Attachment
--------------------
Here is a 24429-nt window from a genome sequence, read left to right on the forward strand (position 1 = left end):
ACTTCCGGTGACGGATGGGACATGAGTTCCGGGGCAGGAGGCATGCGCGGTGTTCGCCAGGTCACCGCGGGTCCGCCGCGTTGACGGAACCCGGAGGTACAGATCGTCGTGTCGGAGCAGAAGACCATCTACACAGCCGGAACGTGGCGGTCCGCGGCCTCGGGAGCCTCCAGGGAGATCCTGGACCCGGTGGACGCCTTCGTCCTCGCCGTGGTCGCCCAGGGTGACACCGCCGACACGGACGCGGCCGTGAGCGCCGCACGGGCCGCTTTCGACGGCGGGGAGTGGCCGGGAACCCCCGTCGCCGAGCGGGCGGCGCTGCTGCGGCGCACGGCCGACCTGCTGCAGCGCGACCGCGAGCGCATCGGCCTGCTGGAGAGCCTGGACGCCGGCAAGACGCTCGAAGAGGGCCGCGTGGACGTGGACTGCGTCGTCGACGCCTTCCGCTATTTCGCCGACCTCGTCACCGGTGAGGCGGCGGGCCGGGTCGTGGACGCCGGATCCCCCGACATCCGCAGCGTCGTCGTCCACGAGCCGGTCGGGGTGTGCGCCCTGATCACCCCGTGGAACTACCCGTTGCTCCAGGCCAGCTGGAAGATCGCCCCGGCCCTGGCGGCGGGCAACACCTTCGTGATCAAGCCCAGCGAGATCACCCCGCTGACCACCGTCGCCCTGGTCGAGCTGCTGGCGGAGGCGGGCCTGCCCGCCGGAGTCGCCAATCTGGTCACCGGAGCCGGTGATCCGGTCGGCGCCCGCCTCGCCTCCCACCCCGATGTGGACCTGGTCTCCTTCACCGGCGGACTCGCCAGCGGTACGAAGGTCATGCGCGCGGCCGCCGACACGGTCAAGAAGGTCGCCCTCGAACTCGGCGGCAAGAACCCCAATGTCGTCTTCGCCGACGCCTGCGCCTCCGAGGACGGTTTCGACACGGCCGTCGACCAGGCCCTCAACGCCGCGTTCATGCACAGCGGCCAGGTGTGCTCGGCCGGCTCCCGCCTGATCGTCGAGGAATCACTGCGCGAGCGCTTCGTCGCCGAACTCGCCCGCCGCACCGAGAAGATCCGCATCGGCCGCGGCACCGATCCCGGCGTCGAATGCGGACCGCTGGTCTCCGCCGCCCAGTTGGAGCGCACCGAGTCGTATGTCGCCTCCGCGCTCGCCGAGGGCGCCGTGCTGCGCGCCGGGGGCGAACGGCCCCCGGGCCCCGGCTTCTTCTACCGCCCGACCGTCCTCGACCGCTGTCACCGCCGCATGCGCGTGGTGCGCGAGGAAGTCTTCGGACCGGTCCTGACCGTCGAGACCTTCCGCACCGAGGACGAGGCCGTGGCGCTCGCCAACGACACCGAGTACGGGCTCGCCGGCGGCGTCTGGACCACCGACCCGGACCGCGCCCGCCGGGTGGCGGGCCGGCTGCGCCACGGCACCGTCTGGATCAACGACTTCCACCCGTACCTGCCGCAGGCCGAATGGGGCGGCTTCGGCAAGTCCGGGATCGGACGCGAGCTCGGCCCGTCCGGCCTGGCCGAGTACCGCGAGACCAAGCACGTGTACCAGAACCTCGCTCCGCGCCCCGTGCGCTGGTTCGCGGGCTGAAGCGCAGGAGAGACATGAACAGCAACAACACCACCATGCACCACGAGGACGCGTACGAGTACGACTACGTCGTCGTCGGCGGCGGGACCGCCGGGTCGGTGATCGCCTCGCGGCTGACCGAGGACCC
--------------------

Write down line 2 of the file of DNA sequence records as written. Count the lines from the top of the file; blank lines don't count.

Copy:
ACTTCCGGTGACGGATGGGACATGAGTTCCGGGGCAGGAGGCATGCGCGGTGTTCGCCAGGTCACCGCGGGTCCGCCGCGTTGACGGAACCCGGAGGTACAGATCGTCGTGTCGGAGCAGAAGACCATCTACACAGCCGGAACGTGGCGGTCCGCGGCCTCGGGAGCCTCCAGGGAGATCCTGGACCCGGTGGACGCCTTCGTCCTCGCCGTGGTCGCCCAGGGTGACACCGCCGACACGGACGCGGCCGTGAGCGCCGCACGGGCCGCTTTCGACGGCGGGGAGTGGCCGGGAACCCCCGTCGCCGAGCGGGCGGCGCTGCTGCGGCGCACGGCCGACCTGCTGCAGCGCGACCGCGAGCGCATCGGCCTGCTGGAGAGCCTGGACGCCGGCAAGACGCTCGAAGAGGGCCGCGTGGACGTGGACTGCGTCGTCGACGCCTTCCGCTATTTCGCCGACCTCGTCACCGGTGAGGCGGCGGGCCGGGTCGTGGACGCCGGATCCCCCGACATCCGCAGCGTCGTCGTCCACGAGCCGGTCGGGGTGTGCGCCCTGATCACCCCGTGGAACTACCCGTTGCTCCAGGCCAGCTGGAAGATCGCCCCGGCCCTGGCGGCGGGCAACACCTTCGTGATCAAGCCCAGCGAGATCACCCCGCTGACCACCGTCGCCCTGGTCGAGCTGCTGGCGGAGGCGGGCCTGCCCGCCGGAGTCGCCAATCTGGTCACCGGAGCCGGTGATCCGGTCGGCGCCCGCCTCGCCTCCCACCCCGATGTGGACCTGGTCTCCTTCACCGGCGGACTCGCCAGCGGTACGAAGGTCATGCGCGCGGCCGCCGACACGGTCAAGAAGGTCGCCCTCGAACTCGGCGGCAAGAACCCCAATGTCGTCTTCGCCGACGCCTGCGCCTCCGAGGACGGTTTCGACACGGCCGTCGACCAGGCCCTCAACGCCGCGTTCATGCACAGCGGCCAGGTGTGCTCGGCCGGCTCCCGCCTGATCGTCGAGGAATCACTGCGCGAGCGCTTCGTCGCCGAACTCGCCCGCCGCACCGAGAAGATCCGCATCGGCCGCGGCACCGATCCCGGCGTCGAATGCGGACCGCTGGTCTCCGCCGCCCAGTTGGAGCGCACCGAGTCGTATGTCGCCTCCGCGCTCGCCGAGGGCGCCGTGCTGCGCGCCGGGGGCGAACGGCCCCCGGGCCCCGGCTTCTTCTACCGCCCGACCGTCCTCGACCGCTGTCACCGCCGCATGCGCGTGGTGCGCGAGGAAGTCTTCGGACCGGTCCTGACCGTCGAGACCTTCCGCACCGAGGACGAGGCCGTGGCGCTCGCCAACGACACCGAGTACGGGCTCGCCGGCGGCGTCTGGACCACCGACCCGGACCGCGCCCGCCGGGTGGCGGGCCGGCTGCGCCACGGCACCGTCTGGATCAACGACTTCCACCCGTACCTGCCGCAGGCCGAATGGGGCGGCTTCGGCAAGTCCGGGATCGGACGCGAGCTCGGCCCGTCCGGCCTGGCCGAGTACCGCGAGACCAAGCACGTGTACCAGAACCTCGCTCCGCGCCCCGTGCGCTGGTTCGCGGGCTGAAGCGCAGGAGAGACATGAACAGCAACAACACCACCATGCACCACGAGGACGCGTACGAGTACGACTACGTCGTCGTCGGCGGCGGGACCGCCGGGTCGGTGATCGCCTCGCGGCTGACCGAGGACCC